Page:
A broken clock is only as accurate as its spring. If you are dealing with a bad clock spring or a broken one, then the time will be off and you ideally want your clock in beat. Fortunately, fixing a broken clock spring is not that difficult. The good news is that broken clock springs are not that expensive to replace. The bad news is that they do require some degree of skill. With the right tools, knowledge, and patience, however, you can fix a broken clock spring in no time. Follow our guide on how to fix a broken clock spring if you don’t want to visit a clockmaker or a clock repair shop to get permanent repair professionally.
How Do I Know If My Clock Spring Is Broken?
Typically, you will be able to tell if the clock spring is broken if your clock stops working. If you suspect you have a faulty clock spring, you can gently dismantle the clock and check yourself that you are confident enough in doing so.
Step By Step- How To Fix A Broken Clock Spring
Firstly, you should start off by washing the insides of the mainspring barrel with petrol, if you find that the barrel is oily inside. Then you can proceed by cutting off the broken piece of spring, and angle off the corner using pliers that can cut through metal.
Use the broken piece of the spring as a template to carve out the next hole and mark the outline of the new hole with a pencil so that the hole is central. After that, you can heat the spring using a propane torch and when you start to see a dull red colour appearing on the metal, turn the torch off and let the metal cool down.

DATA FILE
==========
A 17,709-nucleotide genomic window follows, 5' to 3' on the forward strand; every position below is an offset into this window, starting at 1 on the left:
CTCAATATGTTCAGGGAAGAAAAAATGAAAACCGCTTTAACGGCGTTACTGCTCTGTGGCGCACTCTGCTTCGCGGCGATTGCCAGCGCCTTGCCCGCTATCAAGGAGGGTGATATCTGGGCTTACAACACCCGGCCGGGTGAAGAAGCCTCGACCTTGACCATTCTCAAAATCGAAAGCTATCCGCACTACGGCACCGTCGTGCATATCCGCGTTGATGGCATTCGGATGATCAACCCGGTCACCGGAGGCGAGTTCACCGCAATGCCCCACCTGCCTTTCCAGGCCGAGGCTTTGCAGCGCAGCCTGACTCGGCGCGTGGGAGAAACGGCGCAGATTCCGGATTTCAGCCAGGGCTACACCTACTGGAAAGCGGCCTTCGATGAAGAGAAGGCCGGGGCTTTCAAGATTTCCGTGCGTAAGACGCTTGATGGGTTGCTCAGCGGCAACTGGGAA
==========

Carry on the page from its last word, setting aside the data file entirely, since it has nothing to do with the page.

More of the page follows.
Next, using a centre punch, add holes to the top and the bottom of the new hole so it makes it easier to drill the new hole fully into the spring. Furthermore, you should lubricate the spring barrel using engine oil and leave it to set and dry.
Using the centre arbour and the centre shaft to place into the hole and in the centre of the barrel, you should feel it catching the tensions of the spring on the inside of the barrel. Oil the spring lightly and line the hole in the back of the barrel with the hole in the centre of the spring. Lastly using a vice, tighten the back of the barrel into the spring and it should be secured nicely all around.
After completing all of the steps above, you should now have your new and improved clock spring. If you are not trained professionally in clock repair or clock making, this procedure might be difficult to carry out as you may not have all the equipment needed. However, if this becomes too difficult to carry out, you can always take your broken clock or item to an antique shop where professional clockmakers will be able to help.